Suspected Southern Union shooter Thomas F. May III made a statement to police after he was arrested Wednesday that he shot the victims, according to the arrest warrant.

The warrant also said his wife identified him to police as the shooter.

Thomas May is accused of shooting Bethany Lynn May, 36, of Opelika, his wife; Brenda Marshall Watson, 62, of Opelika, her mother; and  Maude Ethell Marshall, 93, of Opelika, her grandmother. The couple's 4-year-old child was also in the van when the shooting occurred.

Watson died as a result of the shooting.



The Opelika Police Department released additional information Thursday morning on Wednesday afternoon's fatal shooting at Southern Union.

Thomas Franklin May III, 34, has been charged with one count of capital murder, three counts of attempted murder and one count of shooting into an occupied vehicle.

May is currently being held in the Lee County Detention Facility without bond. He is scheduled for a probable cause hearing at 2:30 p.m. Thursday before Lee County Circuit Court Judge Christopher J. Hughes.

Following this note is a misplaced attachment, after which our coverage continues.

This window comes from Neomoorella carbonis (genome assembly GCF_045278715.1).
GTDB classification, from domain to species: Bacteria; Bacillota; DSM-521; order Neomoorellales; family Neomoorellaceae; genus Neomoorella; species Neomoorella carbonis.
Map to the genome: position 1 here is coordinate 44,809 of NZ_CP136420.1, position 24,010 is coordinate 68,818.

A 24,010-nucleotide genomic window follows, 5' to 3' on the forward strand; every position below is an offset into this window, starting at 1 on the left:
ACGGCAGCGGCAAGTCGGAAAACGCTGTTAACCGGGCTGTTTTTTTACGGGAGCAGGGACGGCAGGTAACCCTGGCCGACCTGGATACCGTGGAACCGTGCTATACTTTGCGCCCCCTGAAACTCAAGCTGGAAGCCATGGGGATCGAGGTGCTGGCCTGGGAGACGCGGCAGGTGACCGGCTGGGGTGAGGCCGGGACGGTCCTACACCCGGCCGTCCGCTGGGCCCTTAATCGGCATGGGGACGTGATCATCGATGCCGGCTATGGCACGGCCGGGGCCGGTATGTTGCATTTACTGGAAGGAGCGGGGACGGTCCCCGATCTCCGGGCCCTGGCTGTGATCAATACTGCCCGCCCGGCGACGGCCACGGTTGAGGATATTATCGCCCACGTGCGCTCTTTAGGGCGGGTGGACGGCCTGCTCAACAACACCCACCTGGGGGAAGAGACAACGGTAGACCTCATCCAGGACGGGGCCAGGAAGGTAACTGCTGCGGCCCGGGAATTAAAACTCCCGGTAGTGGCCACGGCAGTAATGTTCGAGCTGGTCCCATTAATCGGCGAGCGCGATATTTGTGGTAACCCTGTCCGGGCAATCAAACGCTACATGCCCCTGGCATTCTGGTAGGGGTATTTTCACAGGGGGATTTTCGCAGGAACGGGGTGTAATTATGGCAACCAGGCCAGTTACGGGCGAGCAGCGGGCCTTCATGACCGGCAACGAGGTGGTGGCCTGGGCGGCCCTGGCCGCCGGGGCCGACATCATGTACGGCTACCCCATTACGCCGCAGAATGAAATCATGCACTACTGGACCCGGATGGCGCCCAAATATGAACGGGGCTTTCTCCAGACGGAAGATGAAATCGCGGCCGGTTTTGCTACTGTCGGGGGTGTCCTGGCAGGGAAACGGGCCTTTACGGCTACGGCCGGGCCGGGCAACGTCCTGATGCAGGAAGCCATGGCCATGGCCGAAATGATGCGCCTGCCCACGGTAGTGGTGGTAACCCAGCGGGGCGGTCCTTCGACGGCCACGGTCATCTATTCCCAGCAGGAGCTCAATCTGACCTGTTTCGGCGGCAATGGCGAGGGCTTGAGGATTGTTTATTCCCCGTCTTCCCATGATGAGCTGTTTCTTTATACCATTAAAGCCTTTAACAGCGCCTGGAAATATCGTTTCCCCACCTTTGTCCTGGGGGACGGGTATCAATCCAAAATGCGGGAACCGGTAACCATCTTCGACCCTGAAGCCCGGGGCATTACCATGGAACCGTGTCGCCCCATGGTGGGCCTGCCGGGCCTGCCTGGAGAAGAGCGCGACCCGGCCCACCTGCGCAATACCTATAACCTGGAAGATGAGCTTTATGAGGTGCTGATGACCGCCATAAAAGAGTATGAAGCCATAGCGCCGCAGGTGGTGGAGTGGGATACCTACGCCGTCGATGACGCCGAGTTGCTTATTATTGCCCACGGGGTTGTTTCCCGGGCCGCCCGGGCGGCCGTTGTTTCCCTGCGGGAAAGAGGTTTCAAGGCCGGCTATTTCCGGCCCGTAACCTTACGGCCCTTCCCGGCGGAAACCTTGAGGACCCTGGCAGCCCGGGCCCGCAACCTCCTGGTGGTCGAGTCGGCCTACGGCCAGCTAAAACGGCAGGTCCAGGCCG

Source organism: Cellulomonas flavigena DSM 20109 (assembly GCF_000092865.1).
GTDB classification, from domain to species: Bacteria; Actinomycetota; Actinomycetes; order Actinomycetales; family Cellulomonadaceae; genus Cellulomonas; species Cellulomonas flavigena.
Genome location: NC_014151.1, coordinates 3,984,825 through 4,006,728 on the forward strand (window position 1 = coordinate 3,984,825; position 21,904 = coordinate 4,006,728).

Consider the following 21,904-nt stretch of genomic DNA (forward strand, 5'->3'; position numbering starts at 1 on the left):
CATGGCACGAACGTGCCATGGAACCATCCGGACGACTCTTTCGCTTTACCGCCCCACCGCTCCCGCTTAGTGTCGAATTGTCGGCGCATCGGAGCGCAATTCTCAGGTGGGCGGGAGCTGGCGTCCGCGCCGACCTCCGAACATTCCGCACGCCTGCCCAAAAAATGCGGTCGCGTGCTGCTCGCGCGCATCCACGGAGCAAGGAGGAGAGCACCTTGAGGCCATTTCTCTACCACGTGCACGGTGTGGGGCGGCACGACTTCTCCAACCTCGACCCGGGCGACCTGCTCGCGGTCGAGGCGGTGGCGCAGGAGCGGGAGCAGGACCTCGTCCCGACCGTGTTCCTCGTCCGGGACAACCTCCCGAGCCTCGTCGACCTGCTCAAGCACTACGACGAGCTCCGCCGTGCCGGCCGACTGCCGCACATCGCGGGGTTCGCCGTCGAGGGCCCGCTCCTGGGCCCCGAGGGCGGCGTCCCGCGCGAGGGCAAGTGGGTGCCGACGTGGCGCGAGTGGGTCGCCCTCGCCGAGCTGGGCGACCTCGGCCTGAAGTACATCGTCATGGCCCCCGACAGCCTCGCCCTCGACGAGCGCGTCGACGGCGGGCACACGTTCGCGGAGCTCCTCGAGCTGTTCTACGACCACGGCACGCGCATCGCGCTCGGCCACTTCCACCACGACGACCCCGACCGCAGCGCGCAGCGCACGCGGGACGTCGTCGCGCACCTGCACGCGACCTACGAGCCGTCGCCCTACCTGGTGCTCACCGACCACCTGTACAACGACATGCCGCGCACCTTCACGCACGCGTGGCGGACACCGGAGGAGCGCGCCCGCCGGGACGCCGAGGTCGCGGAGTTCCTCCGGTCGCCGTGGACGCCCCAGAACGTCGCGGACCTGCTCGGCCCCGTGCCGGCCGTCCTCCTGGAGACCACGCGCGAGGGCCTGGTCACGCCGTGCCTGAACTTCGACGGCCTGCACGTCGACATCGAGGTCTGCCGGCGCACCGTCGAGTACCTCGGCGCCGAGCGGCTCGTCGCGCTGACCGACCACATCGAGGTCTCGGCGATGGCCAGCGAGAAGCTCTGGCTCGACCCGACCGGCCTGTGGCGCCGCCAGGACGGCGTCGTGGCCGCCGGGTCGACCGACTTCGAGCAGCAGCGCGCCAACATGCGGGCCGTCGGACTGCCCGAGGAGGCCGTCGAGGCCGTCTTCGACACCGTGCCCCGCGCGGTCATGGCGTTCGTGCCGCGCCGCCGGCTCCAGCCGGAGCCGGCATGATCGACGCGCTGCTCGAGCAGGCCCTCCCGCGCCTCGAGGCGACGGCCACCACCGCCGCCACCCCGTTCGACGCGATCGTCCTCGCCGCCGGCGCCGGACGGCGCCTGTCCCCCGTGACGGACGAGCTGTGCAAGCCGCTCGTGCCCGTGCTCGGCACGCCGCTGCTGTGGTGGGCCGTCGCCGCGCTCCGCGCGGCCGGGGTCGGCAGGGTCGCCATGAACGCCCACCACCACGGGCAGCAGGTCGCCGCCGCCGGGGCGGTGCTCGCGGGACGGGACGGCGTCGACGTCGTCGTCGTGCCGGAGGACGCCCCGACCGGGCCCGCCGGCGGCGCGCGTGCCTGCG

The following is a list of charges pertaining to each of the victims:

  • Capital murder for the murder of Brenda Marshall Watson, 62, of Opelika, the mother of Bethany Lynn May.
  • Attempted murder for the shooting of Bethany Lynn May, 36, of Opelika, the wife of the suspect.
  • Attempted murder for the shooting of Maude Ethell Marshall, 93, of Opelika, the grandmother of Bethany Lynn May.
  • Attempted murder on behalf of the Mays’ child (whose name will not be released), who was seated in the van at the time of the shooting.
  • Shooting into an occupied vehicle (Charge is on behalf of all people in the vehicle at the time of the shooting.)



The man suspected in a shooting that left one person dead and three others injured at a local college is now in police custody.

Thomas F. May III returned to Southern Union State Community College at about 6:45 p.m. Wednesday evening and told reporters he was the man police had been seeking. May is suspected of opening fire on a minivan in the school’s parking lot shortly before 4 p.m.